If you grew up in a small town, in a 3rd world country with no internet during the early 2000s, you already know anime wasn’t a thing beyond being ‘Japanese cartoons’. Sure, the anime on tv were targeted at children, but even in those shows, they wouldn’t shy away from serious topics such as death or loss. They encompass every genre you can imagine and I’m not saying watching those anime made me smarter, but it certainly enriched my mind growing up.
As an old weeb growing up in a conservative environment, I’d get the same taunts from most of my peers that didn’t watch anime. You know, about how I’m being childish by watching cartoons or how I don’t have a mature taste. This, in hindsight, made no sense because there are smarter anime out there that go harder than any Western show I had watched.
The first key thing to remember here is that anime isn’t a monolith. There is no genre of anime that instantly makes you an ‘intellectual’. (Though, there are going to be some annoying fans out there who will be pressed if you say that.) Anime is just another way of storytelling, first and foremost. How it tells that story is entirely up to the artist who helped to create it.
But does that mean watching anime instantly makes you smarter? No, that’s just an absurd thought process to have. But what I will say is that anime has broadened my horizons in a way traditional media never did. And it’s why today, we’ll be discussing how anime definitely is not just for children, and how the medium has gone beyond its restrictions to become the giant phenomenon it is today.
The Humble Beginnings Of Anime
How do you even define anime in the first place? According to Wikipedia, anime is just an animation style that comes from Japan and can be hand-drawn or computer-generated. The earliest Japanese animation can be dated back to as early as 1917, but anime only got stylized in the 1960s. The signature look for anime can be attributed to artist Osamu Tezuka, with his aesthetic becoming a trademark for the medium.
Anime itself is just the animation. The plot often pulls from pre-existing sources such as manga, light novels, and even video games. Even though there is variety amongst anime, from both studio to studio and artists alike, they remain consistent in how they are made. Unlike traditional animation, anime focuses more on detailing and creating an environment for the watcher. It focuses on how the camera moves, almost mimicking how a live-action show is shot.
Anime And Ambiguity: Morality And Philosophy Animated.
One of the main reasons anime called to me as an adult was thanks to the internet. When I finally got online, I discovered there was more to them than just your usual Pokemon, Digimon, and the like. And I think my foray from typical ‘Shonen’ into more developed storytelling came when I started Death Note.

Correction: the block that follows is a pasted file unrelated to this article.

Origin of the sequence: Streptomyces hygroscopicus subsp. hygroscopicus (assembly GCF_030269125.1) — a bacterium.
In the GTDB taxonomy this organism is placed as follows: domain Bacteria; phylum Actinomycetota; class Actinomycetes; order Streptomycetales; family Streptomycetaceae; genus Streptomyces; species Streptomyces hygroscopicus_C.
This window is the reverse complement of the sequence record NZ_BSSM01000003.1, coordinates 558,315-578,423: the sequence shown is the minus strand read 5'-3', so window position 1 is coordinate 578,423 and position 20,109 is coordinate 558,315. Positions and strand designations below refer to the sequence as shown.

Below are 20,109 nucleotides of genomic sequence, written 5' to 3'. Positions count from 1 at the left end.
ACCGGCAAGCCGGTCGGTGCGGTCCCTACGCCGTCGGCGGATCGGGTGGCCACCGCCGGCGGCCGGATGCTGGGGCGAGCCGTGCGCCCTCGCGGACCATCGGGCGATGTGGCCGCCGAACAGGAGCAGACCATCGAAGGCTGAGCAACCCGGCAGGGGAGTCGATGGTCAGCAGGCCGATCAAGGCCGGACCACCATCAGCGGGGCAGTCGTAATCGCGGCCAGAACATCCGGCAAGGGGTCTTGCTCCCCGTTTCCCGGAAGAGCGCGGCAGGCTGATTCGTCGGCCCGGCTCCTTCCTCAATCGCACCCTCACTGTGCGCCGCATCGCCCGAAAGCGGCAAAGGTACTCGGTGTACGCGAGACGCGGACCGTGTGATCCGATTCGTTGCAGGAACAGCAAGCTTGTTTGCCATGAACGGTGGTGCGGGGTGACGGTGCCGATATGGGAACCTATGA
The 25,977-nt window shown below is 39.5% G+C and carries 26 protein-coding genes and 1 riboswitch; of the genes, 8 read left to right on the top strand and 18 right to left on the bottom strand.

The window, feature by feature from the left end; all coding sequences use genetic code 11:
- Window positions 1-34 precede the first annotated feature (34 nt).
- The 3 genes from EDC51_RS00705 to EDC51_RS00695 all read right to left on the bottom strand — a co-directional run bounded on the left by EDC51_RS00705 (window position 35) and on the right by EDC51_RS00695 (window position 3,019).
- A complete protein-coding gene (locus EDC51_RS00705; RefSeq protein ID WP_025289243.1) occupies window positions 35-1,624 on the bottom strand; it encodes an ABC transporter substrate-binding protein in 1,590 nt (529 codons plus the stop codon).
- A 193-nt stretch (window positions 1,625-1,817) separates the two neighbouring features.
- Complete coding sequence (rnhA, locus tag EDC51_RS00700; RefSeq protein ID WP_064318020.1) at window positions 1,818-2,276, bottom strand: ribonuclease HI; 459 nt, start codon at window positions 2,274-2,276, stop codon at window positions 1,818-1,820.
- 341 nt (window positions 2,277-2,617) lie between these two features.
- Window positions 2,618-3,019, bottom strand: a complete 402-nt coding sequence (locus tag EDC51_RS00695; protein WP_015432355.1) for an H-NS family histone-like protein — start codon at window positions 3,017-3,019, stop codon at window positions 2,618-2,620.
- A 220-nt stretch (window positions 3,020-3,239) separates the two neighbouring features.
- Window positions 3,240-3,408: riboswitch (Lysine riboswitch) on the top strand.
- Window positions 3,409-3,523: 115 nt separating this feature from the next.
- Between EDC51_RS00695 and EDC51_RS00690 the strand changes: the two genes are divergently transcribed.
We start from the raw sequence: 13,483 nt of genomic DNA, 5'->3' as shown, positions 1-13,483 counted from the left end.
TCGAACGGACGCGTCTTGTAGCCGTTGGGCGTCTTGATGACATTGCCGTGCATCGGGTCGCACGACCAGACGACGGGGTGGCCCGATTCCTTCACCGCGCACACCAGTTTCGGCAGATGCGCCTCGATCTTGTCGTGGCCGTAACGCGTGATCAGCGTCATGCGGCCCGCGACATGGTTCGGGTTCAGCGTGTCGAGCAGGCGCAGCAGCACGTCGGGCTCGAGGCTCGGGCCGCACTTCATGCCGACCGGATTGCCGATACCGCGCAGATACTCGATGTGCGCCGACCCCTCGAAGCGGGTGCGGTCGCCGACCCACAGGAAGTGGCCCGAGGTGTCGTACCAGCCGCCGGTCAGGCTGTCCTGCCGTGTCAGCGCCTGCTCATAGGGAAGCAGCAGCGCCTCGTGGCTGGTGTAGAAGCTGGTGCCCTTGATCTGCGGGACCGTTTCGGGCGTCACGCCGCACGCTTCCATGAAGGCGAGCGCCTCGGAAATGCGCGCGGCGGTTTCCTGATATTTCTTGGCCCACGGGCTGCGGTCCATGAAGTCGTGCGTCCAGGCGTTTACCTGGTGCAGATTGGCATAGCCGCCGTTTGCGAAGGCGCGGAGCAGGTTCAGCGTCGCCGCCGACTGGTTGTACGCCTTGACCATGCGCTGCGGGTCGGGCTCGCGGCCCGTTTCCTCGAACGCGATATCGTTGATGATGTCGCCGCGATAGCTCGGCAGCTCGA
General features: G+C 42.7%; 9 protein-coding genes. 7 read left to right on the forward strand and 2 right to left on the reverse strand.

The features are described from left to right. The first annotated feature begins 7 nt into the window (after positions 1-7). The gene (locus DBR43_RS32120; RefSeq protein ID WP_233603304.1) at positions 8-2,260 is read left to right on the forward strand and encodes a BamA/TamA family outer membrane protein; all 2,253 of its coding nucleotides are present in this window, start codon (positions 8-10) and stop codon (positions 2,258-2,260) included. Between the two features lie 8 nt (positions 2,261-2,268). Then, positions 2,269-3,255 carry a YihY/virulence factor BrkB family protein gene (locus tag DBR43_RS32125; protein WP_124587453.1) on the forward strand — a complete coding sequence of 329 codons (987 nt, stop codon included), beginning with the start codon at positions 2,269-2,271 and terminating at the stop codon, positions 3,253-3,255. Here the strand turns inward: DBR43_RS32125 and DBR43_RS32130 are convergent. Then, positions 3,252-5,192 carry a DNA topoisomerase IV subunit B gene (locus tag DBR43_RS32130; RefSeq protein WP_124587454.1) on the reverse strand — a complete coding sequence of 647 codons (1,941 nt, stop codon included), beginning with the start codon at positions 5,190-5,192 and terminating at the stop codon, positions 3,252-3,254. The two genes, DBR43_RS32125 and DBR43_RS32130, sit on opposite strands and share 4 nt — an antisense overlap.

I know this isn’t an exclusive experience. Death Note was revolutionary for its time. The way it blended crime with fantasy and had a protagonist that was ‘technically’ the villain, it was the first anime of its kind to blow up the way it did. It was a brutal anime. And once you got down that rabbit hole of more serious shows, a host of similar anime started coming up. (safe-t-plus.com)
You had Monster, that broke down the psychology of a murderer. You had Code Geass, which went above and beyond to blend politics with mechs, which were previously just a toy-selling tactic. And then there was Cowboy Bebop, way before either of these shows aired. And to this day, it’s considered a cinematic masterpiece.
Anime has been diverse for a while now. And people were starting to pay attention.
How The Anime Landscape Has Changed Over Time
Anime isn’t a niche little pastime for basement dwellers with no life anymore. The topics anime cover and the stories have become so universal that even people who didn’t like anime previously? They are fans now.
There are anime that moves you, that teach you lessons you never thought you’d learn. About how you can still love, still live after losing your soul mate, like with Given. Or how passion can strike you at any moment and you should pursue it, even if it means you won’t be immediately great at it like in Blue Period. Or maybe you can watch Puella Magi Madoka Magica and feel despair but realize that there is always a way to break a hopeless cycle.
You have big-budget companies like Netflix investing in them, taking away the censors and restrictions that were placed on them in the first place. And clearly, they did something right because Castlevania exists.
Anime doesn’t make you smarter. But it did make me experience some beautiful stories and helped me grow as a person and I’ll always be thankful for that.